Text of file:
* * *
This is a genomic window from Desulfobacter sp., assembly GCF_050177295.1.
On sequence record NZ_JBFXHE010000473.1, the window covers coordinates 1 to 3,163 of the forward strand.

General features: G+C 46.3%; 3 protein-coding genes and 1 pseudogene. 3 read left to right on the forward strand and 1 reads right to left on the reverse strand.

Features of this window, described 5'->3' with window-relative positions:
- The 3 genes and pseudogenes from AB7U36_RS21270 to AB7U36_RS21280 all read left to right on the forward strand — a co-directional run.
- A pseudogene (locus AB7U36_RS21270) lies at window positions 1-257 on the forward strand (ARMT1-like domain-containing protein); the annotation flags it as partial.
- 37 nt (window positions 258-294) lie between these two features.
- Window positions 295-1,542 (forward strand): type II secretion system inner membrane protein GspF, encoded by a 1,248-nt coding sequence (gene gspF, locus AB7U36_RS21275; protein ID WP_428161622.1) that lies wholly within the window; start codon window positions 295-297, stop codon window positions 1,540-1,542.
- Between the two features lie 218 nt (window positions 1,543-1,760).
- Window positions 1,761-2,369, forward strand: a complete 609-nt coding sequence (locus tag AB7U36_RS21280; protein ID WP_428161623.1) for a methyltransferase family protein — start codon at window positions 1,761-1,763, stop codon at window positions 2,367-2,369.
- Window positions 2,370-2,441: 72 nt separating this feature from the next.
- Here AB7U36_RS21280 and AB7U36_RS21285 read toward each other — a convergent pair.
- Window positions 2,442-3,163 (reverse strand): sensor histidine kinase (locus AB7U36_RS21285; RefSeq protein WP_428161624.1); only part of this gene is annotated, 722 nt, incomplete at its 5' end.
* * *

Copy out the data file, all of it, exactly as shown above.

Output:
This is a genomic window from Desulfobacter sp., assembly GCF_050177295.1.
On sequence record NZ_JBFXHE010000473.1, the window covers coordinates 1 to 3,163 of the forward strand.

General features: G+C 46.3%; 3 protein-coding genes and 1 pseudogene. 3 read left to right on the forward strand and 1 reads right to left on the reverse strand.

Features of this window, described 5'->3' with window-relative positions:
- The 3 genes and pseudogenes from AB7U36_RS21270 to AB7U36_RS21280 all read left to right on the forward strand — a co-directional run.
- A pseudogene (locus AB7U36_RS21270) lies at window positions 1-257 on the forward strand (ARMT1-like domain-containing protein); the annotation flags it as partial.
- 37 nt (window positions 258-294) lie between these two features.
- Window positions 295-1,542 (forward strand): type II secretion system inner membrane protein GspF, encoded by a 1,248-nt coding sequence (gene gspF, locus AB7U36_RS21275; protein ID WP_428161622.1) that lies wholly within the window; start codon window positions 295-297, stop codon window positions 1,540-1,542.
- Between the two features lie 218 nt (window positions 1,543-1,760).
- Window positions 1,761-2,369, forward strand: a complete 609-nt coding sequence (locus tag AB7U36_RS21280; protein ID WP_428161623.1) for a methyltransferase family protein — start codon at window positions 1,761-1,763, stop codon at window positions 2,367-2,369.
- Window positions 2,370-2,441: 72 nt separating this feature from the next.
- Here AB7U36_RS21280 and AB7U36_RS21285 read toward each other — a convergent pair.
- Window positions 2,442-3,163 (reverse strand): sensor histidine kinase (locus AB7U36_RS21285; RefSeq protein WP_428161624.1); only part of this gene is annotated, 722 nt, incomplete at its 5' end.